Blood Alcohol Test for Your Teen: About This Test

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What is it?

A blood alcohol test measures the amount of alcohol in your teen's body. This measurement is called the blood alcohol concentration, or BAC.

The blood alcohol test measures only the amount of alcohol in the blood at the time the sample is taken. It does not show how long your teen has been drinking or whether your teen has an alcohol-use problem.

Why is this test done?

A test for blood alcohol level is done to:

  • Check the amount of alcohol in the blood when a person is suspected of being legally drunk.
  • Find the cause of an altered state of mind, such as unclear thinking, confusion, or coma.
  • See if your teen is using alcohol.

How is the test done?

A health professional uses a needle to take a blood sample, usually from the arm.

When should you call for help?

Call 911 anytime you think your teen may need emergency care. For example, call if:

  • Your teen seems confused and is seeing things that are not there.
  • Your teen has a seizure.
  • Your teen vomits blood or what looks like coffee grounds.
  • You're worried your teen can't stop from hurting themself or someone else.

Where to get help 24 hours a day, 7 days a week

If your teen talks about suicide, self-harm, a mental health crisis, a substance use crisis, or any other kind of emotional distress, get help right away. You can:

  • Call the Suicide and Crisis Lifeline at 988.
  • Call 1-800-273-TALK (1-800-273-8255).
  • Text HOME to 741741 to access the Crisis Text Line.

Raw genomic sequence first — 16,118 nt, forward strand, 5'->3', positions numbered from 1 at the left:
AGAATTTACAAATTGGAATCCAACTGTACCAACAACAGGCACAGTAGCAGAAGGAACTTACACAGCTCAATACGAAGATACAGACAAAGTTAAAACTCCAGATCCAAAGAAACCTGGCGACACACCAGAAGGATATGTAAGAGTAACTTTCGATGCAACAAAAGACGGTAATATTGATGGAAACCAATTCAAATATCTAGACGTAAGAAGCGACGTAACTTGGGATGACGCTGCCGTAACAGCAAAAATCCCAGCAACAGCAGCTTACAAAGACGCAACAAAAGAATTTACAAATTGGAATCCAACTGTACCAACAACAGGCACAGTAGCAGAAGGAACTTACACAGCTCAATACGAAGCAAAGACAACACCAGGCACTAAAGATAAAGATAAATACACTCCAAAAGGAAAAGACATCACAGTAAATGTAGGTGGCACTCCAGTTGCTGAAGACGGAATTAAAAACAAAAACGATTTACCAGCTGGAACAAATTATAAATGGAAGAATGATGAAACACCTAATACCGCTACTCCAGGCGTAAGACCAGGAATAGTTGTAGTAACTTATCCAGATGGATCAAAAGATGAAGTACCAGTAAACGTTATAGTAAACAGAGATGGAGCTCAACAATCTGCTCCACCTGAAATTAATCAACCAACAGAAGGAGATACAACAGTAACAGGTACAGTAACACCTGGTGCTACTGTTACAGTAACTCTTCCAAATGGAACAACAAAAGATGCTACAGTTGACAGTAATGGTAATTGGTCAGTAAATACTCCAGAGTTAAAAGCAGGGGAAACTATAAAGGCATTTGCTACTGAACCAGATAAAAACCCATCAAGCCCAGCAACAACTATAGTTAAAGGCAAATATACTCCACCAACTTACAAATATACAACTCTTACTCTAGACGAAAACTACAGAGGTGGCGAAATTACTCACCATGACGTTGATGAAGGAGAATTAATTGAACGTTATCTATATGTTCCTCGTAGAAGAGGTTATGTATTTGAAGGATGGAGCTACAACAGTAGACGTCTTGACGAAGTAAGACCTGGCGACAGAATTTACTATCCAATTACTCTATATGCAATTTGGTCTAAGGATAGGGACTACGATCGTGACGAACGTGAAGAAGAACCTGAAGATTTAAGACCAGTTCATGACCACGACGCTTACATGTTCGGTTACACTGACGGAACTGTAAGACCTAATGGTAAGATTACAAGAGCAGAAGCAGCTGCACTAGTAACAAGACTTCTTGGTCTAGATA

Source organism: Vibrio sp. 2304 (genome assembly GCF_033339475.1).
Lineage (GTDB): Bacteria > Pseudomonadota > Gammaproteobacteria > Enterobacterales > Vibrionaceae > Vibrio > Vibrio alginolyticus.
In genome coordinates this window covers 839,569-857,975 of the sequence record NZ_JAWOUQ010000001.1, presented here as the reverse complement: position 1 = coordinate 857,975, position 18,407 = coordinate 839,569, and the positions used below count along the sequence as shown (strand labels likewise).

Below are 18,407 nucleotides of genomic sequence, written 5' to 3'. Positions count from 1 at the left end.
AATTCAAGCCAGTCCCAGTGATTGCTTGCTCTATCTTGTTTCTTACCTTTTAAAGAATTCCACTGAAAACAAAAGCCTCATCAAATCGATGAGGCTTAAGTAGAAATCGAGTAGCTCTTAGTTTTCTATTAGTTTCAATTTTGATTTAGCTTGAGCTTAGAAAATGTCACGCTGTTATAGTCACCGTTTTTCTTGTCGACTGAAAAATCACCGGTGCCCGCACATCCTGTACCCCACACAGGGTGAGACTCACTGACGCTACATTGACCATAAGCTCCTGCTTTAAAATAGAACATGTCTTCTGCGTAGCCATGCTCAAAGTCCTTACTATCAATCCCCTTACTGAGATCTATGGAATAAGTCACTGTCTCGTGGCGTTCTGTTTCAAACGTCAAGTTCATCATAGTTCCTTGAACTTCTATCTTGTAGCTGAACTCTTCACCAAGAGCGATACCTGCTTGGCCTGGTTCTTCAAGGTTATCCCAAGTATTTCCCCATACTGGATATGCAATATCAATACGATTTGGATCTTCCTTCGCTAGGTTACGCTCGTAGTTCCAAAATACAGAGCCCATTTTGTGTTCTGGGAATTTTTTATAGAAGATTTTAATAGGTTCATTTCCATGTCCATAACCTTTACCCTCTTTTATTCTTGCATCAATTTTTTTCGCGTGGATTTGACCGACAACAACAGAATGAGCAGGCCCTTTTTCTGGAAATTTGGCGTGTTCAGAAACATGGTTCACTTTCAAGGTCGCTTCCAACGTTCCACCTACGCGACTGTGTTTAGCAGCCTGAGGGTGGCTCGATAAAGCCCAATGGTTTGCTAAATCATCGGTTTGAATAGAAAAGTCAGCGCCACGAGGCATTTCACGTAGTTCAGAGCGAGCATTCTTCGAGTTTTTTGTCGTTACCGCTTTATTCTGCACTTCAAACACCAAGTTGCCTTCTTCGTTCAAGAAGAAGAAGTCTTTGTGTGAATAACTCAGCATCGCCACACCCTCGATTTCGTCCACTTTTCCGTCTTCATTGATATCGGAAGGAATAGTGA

Consider saving these numbers in your phone.

Go to for more information or to chat online.

Call your doctor now or seek immediate medical care if:

  • Your teen has trembling, restlessness, sweating, and other withdrawal symptoms that are new or that get worse.
  • Your teen's withdrawal symptoms come back after not bothering your teen for days or weeks.
  • Your teen cannot stop vomiting.

Watch closely for changes in your teen's health, and be sure to contact your doctor if:

  • Your teen needs help to stop drinking.

Follow-up care is a key part of your teen's treatment and safety. Be sure to make and go to all appointments, and call your doctor if your teen is having problems. It's also a good idea to keep a list of the medicines your teen takes. Ask your doctor when you can expect to have the test results.

Where can you learn more?

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The Health Encyclopedia contains general health information. Not all treatments or services described are covered benefits for Kaiser Permanente members or offered as services by Kaiser Permanente. For a list of covered benefits, please refer to your Evidence of Coverage or Summary Plan Description. For recommended treatments, please consult with your health care provider.